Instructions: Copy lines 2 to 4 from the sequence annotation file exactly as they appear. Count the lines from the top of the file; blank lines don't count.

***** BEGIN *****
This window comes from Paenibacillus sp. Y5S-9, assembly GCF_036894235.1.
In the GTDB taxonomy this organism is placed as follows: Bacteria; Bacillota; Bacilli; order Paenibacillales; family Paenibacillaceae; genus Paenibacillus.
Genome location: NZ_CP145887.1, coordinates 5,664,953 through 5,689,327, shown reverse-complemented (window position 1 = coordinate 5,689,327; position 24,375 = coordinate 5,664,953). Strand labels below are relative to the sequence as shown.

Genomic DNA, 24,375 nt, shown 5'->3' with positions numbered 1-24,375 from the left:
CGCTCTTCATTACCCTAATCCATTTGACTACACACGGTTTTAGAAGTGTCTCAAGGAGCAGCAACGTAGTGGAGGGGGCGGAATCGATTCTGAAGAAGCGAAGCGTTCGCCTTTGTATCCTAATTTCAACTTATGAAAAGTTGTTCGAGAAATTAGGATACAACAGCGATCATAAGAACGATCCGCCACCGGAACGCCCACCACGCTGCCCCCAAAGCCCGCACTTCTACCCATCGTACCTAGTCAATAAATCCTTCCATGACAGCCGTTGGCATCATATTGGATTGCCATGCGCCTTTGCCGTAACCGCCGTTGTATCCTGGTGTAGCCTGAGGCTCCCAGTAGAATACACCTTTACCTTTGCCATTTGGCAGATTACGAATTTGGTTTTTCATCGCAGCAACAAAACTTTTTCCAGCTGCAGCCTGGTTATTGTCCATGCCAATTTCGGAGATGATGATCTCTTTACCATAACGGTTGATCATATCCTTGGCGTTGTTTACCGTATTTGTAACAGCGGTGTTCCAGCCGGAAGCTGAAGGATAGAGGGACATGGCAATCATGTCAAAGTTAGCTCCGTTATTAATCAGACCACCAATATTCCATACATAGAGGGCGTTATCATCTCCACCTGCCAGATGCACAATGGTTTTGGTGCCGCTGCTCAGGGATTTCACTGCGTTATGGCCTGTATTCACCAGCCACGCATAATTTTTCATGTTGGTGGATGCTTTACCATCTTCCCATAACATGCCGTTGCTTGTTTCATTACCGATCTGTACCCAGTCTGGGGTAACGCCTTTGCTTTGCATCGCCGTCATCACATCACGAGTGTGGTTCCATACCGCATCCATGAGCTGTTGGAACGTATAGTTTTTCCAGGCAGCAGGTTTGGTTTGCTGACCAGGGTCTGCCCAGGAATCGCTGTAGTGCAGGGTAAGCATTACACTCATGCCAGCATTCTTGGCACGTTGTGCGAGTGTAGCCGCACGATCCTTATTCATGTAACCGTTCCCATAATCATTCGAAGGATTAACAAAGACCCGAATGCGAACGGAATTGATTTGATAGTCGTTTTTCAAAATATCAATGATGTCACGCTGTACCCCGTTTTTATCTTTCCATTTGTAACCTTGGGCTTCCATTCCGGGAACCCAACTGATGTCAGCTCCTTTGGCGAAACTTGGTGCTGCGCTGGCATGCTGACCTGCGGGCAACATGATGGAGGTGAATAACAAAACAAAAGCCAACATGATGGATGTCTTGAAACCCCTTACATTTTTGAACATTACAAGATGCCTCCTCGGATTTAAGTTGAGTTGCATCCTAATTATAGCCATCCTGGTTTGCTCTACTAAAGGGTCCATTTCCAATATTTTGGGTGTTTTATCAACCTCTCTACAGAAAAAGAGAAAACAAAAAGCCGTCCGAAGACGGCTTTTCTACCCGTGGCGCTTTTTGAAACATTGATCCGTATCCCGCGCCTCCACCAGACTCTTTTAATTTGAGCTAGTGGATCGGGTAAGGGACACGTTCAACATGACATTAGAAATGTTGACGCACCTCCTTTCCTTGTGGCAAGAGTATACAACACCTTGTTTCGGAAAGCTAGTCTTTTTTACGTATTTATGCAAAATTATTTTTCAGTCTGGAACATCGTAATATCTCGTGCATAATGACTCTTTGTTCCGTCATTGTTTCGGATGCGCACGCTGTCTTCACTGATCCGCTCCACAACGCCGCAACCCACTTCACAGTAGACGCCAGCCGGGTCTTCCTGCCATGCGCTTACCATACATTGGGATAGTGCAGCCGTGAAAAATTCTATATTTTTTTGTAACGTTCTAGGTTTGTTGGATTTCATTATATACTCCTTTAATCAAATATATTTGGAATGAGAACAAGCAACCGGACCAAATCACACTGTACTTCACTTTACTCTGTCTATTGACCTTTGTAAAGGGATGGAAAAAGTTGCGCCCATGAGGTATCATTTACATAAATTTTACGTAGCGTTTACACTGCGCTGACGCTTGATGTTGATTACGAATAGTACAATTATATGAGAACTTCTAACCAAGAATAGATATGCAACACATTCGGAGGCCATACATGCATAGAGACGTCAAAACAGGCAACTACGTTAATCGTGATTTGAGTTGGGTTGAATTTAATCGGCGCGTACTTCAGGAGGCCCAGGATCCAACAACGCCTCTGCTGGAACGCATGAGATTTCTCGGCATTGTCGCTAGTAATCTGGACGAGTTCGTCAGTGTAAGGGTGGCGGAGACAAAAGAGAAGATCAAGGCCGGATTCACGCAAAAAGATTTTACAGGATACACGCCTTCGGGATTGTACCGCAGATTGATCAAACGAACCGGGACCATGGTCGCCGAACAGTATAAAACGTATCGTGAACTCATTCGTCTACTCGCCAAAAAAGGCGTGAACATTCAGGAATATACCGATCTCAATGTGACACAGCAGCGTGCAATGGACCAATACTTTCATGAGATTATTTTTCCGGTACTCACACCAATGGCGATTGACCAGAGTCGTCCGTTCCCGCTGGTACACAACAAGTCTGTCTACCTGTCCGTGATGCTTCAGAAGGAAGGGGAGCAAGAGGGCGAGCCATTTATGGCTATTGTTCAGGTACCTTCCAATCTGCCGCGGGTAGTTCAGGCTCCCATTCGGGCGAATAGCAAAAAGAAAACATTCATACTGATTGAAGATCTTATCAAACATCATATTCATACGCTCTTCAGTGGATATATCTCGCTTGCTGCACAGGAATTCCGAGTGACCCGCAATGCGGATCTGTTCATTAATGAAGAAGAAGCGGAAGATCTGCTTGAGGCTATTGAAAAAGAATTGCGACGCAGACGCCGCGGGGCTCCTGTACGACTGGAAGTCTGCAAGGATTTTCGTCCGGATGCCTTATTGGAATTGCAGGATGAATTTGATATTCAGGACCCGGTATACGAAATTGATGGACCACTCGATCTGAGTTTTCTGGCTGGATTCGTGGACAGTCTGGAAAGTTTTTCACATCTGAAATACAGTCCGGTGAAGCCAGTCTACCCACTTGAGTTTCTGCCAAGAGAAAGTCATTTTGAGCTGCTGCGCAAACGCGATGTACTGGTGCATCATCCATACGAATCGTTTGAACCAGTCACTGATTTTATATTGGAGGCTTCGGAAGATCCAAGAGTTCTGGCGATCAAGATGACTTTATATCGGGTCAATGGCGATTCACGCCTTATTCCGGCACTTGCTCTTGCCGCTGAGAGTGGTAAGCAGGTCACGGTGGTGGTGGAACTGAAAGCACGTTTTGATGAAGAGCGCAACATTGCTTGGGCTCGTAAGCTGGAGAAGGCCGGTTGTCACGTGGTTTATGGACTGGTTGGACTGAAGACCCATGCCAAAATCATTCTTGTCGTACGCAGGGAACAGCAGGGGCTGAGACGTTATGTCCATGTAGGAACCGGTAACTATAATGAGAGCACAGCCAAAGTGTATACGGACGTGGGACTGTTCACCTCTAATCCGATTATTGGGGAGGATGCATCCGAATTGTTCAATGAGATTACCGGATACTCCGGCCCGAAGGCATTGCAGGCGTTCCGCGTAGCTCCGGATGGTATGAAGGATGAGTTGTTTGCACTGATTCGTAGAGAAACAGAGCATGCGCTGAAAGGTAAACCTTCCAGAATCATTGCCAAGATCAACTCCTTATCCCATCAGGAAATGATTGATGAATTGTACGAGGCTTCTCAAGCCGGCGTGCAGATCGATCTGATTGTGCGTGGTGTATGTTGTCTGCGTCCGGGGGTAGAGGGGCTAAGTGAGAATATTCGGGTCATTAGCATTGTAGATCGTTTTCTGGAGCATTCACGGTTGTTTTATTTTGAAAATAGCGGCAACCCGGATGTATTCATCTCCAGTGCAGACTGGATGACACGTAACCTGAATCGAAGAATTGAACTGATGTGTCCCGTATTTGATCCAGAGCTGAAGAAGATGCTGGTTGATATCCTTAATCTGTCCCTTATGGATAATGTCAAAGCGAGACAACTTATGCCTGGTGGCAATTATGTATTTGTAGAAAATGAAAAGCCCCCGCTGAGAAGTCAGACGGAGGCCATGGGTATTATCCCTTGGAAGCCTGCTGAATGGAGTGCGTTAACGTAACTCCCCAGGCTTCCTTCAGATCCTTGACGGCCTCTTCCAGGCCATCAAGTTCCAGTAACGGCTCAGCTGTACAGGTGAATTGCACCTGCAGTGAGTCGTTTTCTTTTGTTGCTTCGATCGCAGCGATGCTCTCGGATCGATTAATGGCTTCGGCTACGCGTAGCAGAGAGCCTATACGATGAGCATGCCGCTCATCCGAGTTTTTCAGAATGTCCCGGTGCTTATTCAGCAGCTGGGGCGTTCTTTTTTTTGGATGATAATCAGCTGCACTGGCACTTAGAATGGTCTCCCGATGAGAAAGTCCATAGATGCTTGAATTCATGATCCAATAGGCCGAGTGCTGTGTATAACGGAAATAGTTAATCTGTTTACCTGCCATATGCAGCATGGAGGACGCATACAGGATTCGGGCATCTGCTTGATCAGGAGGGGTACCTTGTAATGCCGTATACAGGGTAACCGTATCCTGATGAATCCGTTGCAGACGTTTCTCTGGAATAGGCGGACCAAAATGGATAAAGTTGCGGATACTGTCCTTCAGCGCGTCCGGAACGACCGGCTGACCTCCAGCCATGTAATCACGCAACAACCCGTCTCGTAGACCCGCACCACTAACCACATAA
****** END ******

In the GTDB taxonomy this organism is placed as follows: Bacteria; Bacillota; Bacilli; order Paenibacillales; family Paenibacillaceae; genus Paenibacillus.
Genome location: NZ_CP145887.1, coordinates 5,664,953 through 5,689,327, shown reverse-complemented (window position 1 = coordinate 5,689,327; position 24,375 = coordinate 5,664,953). Strand labels below are relative to the sequence as shown.

Genomic DNA, 24,375 nt, shown 5'->3' with positions numbered 1-24,375 from the left: